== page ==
The Indian government has invited six aircraft manufacturers including Boeing Co. and Lockheed Martin Corp. to bid on a combat plane contract worth up to $10 billion.
Among the selected aircraft for the highly coveted competition include Russia's MIG-35, Sweden's JAS-39, France's Dassault Rafale, Lockheed's F-16, Boeing's F/A-18 and the Eurofighter Typhoon, made by a consortium of British, German, Italian and Spanish firms.
Each of the bids are due by March 3. No date has been set to award the contract, which seeks delivery of 126 aircraft.
The Indian government said Tuesday it would evaluate each bid to test whether the aircraft meet its Air Force requirement. The 211-page request for bids left open the possibility of either a winner-take-all competition or a chance for multiple vendors to receive awards.
The first 18 planes will be built outside of the country. However, the remaining 108 planes will be manufactured in India under a technology license agreement, according to the Indian government.
The State Department anticipates the planes will be built over the course of seven years. However, no delivery schedule has been set.
Sweden's Saab AB, which makes the JAS-39 Gripen fighter jet said in a statement Tuesday, "We look forward to the competition process and are confident that Gripen will meet, or exceed every operational requirement raised by the Indian Air Force."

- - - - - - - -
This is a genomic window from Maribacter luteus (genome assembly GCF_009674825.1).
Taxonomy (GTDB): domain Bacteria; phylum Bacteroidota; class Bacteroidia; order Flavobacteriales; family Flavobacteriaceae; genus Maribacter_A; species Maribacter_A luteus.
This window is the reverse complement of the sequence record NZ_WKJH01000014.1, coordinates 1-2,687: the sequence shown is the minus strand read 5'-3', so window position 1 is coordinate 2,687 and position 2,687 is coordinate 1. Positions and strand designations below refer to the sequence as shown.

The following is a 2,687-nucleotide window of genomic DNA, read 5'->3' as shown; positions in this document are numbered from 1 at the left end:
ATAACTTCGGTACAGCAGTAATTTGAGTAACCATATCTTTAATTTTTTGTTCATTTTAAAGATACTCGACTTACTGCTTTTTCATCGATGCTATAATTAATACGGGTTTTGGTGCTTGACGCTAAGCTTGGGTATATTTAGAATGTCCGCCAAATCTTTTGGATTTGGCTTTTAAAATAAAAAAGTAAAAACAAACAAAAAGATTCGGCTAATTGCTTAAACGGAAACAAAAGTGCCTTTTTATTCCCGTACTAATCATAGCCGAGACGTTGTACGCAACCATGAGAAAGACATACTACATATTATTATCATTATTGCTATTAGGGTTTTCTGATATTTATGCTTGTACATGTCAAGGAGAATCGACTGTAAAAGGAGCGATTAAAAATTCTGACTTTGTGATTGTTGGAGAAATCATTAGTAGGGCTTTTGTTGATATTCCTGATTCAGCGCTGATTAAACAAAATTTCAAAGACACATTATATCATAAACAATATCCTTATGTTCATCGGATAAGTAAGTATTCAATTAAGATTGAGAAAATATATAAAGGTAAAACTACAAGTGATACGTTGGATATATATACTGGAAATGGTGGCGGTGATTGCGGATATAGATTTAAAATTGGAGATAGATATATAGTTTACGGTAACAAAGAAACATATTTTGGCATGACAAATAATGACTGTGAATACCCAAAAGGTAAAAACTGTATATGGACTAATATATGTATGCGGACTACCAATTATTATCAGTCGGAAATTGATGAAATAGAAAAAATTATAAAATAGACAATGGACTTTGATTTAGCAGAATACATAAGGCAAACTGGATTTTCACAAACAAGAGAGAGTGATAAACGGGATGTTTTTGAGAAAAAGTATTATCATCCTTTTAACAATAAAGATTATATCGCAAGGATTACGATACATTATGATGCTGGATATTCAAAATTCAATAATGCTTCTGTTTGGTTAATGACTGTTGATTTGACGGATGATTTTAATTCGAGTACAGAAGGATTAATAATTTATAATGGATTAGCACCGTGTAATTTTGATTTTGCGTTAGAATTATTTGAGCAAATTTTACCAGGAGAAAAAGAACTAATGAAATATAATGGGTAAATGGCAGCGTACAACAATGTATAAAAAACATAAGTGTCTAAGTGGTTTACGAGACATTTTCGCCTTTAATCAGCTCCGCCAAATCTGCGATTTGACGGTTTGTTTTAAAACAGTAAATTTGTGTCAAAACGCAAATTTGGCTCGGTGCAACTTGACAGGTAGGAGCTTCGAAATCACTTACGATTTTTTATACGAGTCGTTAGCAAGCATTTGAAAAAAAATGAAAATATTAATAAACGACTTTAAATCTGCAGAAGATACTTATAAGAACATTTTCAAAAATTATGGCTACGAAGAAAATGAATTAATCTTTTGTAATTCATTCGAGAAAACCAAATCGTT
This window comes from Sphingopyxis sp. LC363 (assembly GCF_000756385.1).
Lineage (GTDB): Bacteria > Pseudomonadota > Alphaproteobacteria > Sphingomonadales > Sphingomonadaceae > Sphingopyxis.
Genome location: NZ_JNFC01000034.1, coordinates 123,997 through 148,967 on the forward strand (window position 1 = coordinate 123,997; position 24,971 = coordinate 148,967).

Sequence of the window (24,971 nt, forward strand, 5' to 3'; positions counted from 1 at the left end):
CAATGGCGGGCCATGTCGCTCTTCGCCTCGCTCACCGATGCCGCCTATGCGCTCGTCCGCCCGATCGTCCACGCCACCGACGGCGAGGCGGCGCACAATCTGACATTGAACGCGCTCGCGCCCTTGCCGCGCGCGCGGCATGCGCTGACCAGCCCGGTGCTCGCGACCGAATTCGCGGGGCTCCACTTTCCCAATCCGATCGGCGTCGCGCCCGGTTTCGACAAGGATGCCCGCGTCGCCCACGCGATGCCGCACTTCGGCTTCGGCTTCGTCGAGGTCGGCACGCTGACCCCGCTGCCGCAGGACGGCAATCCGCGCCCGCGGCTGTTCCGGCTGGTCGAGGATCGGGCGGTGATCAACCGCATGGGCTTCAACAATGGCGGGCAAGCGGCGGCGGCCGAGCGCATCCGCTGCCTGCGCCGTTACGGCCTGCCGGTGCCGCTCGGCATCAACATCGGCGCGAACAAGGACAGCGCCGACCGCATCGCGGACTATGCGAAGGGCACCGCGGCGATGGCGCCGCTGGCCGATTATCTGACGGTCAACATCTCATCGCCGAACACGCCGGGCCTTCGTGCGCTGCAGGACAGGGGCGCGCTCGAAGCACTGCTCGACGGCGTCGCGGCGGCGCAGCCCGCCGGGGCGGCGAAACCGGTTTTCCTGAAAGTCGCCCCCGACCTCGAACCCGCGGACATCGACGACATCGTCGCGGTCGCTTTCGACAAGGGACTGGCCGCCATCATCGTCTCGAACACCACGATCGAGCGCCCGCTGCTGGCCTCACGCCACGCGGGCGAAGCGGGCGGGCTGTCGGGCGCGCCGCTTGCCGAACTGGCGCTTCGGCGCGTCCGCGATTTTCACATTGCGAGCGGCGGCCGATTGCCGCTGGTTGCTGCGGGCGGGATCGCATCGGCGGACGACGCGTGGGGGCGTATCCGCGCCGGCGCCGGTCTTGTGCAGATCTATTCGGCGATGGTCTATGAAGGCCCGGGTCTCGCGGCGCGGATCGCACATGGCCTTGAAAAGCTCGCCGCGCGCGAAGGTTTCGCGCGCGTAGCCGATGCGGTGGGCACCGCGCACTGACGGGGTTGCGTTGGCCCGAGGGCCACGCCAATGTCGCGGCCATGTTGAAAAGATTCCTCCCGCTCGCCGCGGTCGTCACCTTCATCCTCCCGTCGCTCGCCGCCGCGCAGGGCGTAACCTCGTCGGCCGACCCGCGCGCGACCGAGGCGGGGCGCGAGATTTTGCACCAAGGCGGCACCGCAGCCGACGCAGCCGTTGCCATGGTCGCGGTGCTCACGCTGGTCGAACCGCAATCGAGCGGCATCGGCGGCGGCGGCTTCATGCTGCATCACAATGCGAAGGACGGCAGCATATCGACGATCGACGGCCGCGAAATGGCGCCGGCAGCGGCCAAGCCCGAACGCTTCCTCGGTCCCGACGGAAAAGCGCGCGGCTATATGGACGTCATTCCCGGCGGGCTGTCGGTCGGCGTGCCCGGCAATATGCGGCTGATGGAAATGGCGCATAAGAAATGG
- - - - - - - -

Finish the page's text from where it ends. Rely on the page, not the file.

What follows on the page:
The Gripen fighter is used by Sweden, Hungary and the Czech Republic. South Africa has also ordered the plane.
Lockheed on Tuesday touted its F-16 as the most advanced multi-role aircraft used internationally. Currently, the F-16 is used by 24 countries including 10 NATO nations.
In May, Lockheed received congressional approval for the sale of six C-130Js to India worth more than $1 billion. The deal is expected to close by the end of the year.
Chicago-based Boeing said it intends to closely review the Indian's government request for bids and will offer a proposal that will strengthen the Indian Air Force.
India currently flies Russian-made MiG fighters, British Jaguars and French Mirages.